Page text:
Question: When does paint in a can become lightening in a bottle?
Answer: At 1 million+ TikTok subscribers
We recently talked about Tony Piloseno, a former Sherwin-Williams employee and TikTok superstar who was recently fired from Sherwin-Williams for posting videos about his passion, paint. It didn't matter that Tony had a million and a half followers or had videos with a million views; what was important was the integrity of the brand, blah, blah, blah.
Listen to Tony's story and why companies need to wise-up to the fact that empowering employees on social media might actually be a good thing. Powered by Symphony Talent, where your company can find their inner Cult Brand.
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Oh yeah, we got paint boy on the show today. What's up everybody. This is Joel Cheesman of the Chad and Cheese podcast always joined by my Tonto, Chad Sowash.
Chad, how are you, man? We got a follow up to one of our weekly stories. I can't wait to get into this one now.
He's he's paint, dude. He's not paint boy, because he's in college. He's a senior.
He's a content creator.
Here's a little bit of an intro from Buzzfeed. Okay. So an Ohio University, senior who worked a part-time job at a local Sherwin-Williams store was fired after the company discovered he was mixing paint on a Tik Tok channel where it's At @tonesterpaints, which currently has 1.5 million followers. So that's, that's kind of like the backstory. We talked about that on the weekly show. Let's go ahead and bring it's Tony Piloseno. Tony, how you doing bud?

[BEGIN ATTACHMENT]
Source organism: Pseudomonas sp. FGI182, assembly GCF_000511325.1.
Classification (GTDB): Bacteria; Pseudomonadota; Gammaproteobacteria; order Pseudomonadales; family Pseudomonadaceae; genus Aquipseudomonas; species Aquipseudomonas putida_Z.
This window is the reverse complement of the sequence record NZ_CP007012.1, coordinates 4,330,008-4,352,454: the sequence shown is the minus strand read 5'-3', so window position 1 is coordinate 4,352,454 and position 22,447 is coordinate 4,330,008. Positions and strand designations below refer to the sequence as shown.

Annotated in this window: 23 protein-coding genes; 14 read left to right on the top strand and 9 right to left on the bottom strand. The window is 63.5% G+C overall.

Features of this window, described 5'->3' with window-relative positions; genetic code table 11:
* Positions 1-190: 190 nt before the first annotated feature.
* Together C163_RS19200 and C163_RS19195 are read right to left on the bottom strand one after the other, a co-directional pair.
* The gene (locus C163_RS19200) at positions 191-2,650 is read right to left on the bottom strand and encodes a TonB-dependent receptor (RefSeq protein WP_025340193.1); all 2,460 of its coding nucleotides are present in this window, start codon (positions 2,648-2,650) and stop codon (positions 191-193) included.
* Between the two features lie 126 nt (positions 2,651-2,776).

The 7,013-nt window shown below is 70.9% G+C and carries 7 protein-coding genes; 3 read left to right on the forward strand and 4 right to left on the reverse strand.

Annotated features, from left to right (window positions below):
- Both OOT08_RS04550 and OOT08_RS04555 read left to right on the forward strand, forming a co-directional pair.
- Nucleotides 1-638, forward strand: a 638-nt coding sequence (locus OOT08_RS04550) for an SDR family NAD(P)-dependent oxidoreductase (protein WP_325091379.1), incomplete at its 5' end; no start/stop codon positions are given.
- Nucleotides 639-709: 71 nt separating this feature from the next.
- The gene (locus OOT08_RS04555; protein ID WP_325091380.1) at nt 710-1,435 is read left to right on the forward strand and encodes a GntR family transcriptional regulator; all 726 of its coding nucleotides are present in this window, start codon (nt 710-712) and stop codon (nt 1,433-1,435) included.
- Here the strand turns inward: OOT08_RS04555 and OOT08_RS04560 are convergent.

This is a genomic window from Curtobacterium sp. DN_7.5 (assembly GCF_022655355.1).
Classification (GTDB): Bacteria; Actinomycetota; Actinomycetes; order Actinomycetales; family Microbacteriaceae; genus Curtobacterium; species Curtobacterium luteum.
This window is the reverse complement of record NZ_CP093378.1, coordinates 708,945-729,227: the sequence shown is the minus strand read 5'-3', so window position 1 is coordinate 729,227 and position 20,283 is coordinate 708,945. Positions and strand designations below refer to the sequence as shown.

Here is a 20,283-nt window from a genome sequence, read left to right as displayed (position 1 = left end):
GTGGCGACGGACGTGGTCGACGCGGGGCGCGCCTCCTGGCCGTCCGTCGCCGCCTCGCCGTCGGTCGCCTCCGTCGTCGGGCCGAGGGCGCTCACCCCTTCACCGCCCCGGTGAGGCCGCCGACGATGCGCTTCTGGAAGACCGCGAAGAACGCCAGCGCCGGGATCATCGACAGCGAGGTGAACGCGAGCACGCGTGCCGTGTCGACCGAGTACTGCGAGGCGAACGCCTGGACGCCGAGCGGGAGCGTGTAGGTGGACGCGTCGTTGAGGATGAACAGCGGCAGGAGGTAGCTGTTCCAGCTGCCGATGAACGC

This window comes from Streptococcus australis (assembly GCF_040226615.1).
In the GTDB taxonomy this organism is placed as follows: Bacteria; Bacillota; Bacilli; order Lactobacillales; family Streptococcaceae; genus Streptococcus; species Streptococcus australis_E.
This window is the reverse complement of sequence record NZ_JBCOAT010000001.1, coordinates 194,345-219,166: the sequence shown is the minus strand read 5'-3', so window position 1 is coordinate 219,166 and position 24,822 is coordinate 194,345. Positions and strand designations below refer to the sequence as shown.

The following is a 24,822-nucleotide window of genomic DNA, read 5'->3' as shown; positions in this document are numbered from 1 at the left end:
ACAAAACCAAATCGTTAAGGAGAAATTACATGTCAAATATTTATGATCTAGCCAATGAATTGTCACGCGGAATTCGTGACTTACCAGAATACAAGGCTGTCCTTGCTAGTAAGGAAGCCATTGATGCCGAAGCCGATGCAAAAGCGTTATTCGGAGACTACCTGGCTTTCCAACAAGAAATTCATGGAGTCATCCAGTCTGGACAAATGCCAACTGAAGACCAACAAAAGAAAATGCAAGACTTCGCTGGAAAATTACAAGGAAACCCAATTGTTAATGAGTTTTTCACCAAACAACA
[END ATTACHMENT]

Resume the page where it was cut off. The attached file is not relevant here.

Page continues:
Joel (1m 25s):
Hello, Tony Piloseno.
Tony (1m 28s):
I'm in Ohio. Where are you guys?
Joel (1m 30s):
Are you in Ohio network?
Tony (1m 31s):
Yeah, I'm going to Athens, Ohio right now. I'm still at school for the next couple of weeks.
Joel (1m 36s):
Beautiful, beautiful school, big, big party school.
Tony (1m 40s):
Joel (1m 42s):
It's home of Roger Ales, which is always nice to talk about.
Chad (1m 46s):
Known for its painting apparently. So, so Tony give us some, give us some, some backstory on this. I mean, we, we hear what's, you know, the Buzzfeed story, so on and so forth, you go in to work and then somebody gives you a call and you're like, what the fuck's going on here?
Joel (2m 2s):
Were you always a painter dude or was Sherwin-Williams like just, it was a job.
Tony (2m 7s):
Well, yeah, I mean, when I first started at Sherman Williams, about three years ago, I didn't know shit about paint. I and I fell in love with the job immediately, man. I mean, I love the industry. Loved helping people with their projects, picking out colors, the process. It was all good. My whole career path was going to lead down through Sherman Williams corporate chain doing all that. But last year, last December, I had downloaded TikTok and I saw that other people at paint stores were doing these paint videos, just the process of a mixing gallon paint. And it fell into like the oddly satisfying category.
Joel (2m 39s):
So was this like, Oh, I don't know. Lowes, paint. Yeah. TikTok account versus,